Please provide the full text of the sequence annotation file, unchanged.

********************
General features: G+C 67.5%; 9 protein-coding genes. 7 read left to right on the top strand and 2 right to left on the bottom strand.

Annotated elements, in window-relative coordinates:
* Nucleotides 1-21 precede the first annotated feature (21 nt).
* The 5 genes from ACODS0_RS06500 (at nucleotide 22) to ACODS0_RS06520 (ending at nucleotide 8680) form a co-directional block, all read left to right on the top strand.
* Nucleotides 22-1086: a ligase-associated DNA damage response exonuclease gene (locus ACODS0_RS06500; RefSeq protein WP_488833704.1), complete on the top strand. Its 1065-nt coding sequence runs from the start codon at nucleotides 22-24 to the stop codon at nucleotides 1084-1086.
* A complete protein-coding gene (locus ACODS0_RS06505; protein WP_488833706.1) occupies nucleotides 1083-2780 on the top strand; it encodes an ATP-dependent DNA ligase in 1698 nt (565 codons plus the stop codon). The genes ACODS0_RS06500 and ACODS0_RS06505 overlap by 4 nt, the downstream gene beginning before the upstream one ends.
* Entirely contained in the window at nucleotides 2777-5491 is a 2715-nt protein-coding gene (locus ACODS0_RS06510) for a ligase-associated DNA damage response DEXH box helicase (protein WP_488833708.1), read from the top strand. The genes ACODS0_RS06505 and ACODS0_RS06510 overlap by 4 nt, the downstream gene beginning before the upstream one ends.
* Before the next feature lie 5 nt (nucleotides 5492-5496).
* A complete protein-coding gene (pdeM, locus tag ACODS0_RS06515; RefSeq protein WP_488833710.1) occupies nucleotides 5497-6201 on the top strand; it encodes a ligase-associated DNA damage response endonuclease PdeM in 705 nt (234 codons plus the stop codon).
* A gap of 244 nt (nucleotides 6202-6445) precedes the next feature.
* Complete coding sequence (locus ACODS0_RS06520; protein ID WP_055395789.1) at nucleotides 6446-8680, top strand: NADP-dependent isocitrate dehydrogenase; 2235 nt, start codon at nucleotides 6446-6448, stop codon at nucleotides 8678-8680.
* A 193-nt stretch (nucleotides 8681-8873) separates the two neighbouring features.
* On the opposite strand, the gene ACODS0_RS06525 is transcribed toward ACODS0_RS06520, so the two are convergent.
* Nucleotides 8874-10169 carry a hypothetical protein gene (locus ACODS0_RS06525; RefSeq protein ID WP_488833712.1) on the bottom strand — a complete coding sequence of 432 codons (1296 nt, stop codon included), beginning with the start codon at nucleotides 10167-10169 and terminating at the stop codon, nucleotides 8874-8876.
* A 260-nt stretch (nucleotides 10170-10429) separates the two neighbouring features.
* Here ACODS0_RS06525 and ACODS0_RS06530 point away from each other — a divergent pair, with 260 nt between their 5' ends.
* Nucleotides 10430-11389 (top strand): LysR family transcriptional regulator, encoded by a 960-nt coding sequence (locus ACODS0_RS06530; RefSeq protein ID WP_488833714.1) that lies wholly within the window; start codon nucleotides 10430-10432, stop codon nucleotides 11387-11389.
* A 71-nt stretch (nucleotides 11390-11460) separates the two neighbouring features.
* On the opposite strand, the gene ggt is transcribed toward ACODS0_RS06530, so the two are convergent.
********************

General features: G+C 67.5%; 9 protein-coding genes. 7 read left to right on the top strand and 2 right to left on the bottom strand.

Annotated elements, in window-relative coordinates:
* Nucleotides 1-21 precede the first annotated feature (21 nt).
* The 5 genes from ACODS0_RS06500 (at nucleotide 22) to ACODS0_RS06520 (ending at nucleotide 8680) form a co-directional block, all read left to right on the top strand.
* Nucleotides 22-1086: a ligase-associated DNA damage response exonuclease gene (locus ACODS0_RS06500; RefSeq protein WP_488833704.1), complete on the top strand. Its 1065-nt coding sequence runs from the start codon at nucleotides 22-24 to the stop codon at nucleotides 1084-1086.
* A complete protein-coding gene (locus ACODS0_RS06505; protein WP_488833706.1) occupies nucleotides 1083-2780 on the top strand; it encodes an ATP-dependent DNA ligase in 1698 nt (565 codons plus the stop codon). The genes ACODS0_RS06500 and ACODS0_RS06505 overlap by 4 nt, the downstream gene beginning before the upstream one ends.
* Entirely contained in the window at nucleotides 2777-5491 is a 2715-nt protein-coding gene (locus ACODS0_RS06510) for a ligase-associated DNA damage response DEXH box helicase (protein WP_488833708.1), read from the top strand. The genes ACODS0_RS06505 and ACODS0_RS06510 overlap by 4 nt, the downstream gene beginning before the upstream one ends.
* Before the next feature lie 5 nt (nucleotides 5492-5496).
* A complete protein-coding gene (pdeM, locus tag ACODS0_RS06515; RefSeq protein WP_488833710.1) occupies nucleotides 5497-6201 on the top strand; it encodes a ligase-associated DNA damage response endonuclease PdeM in 705 nt (234 codons plus the stop codon).
* A gap of 244 nt (nucleotides 6202-6445) precedes the next feature.
* Complete coding sequence (locus ACODS0_RS06520; protein ID WP_055395789.1) at nucleotides 6446-8680, top strand: NADP-dependent isocitrate dehydrogenase; 2235 nt, start codon at nucleotides 6446-6448, stop codon at nucleotides 8678-8680.
* A 193-nt stretch (nucleotides 8681-8873) separates the two neighbouring features.
* On the opposite strand, the gene ACODS0_RS06525 is transcribed toward ACODS0_RS06520, so the two are convergent.
* Nucleotides 8874-10169 carry a hypothetical protein gene (locus ACODS0_RS06525; RefSeq protein ID WP_488833712.1) on the bottom strand — a complete coding sequence of 432 codons (1296 nt, stop codon included), beginning with the start codon at nucleotides 10167-10169 and terminating at the stop codon, nucleotides 8874-8876.
* A 260-nt stretch (nucleotides 10170-10429) separates the two neighbouring features.
* Here ACODS0_RS06525 and ACODS0_RS06530 point away from each other — a divergent pair, with 260 nt between their 5' ends.
* Nucleotides 10430-11389 (top strand): LysR family transcriptional regulator, encoded by a 960-nt coding sequence (locus ACODS0_RS06530; RefSeq protein ID WP_488833714.1) that lies wholly within the window; start codon nucleotides 10430-10432, stop codon nucleotides 11387-11389.
* A 71-nt stretch (nucleotides 11390-11460) separates the two neighbouring features.
* On the opposite strand, the gene ggt is transcribed toward ACODS0_RS06530, so the two are convergent.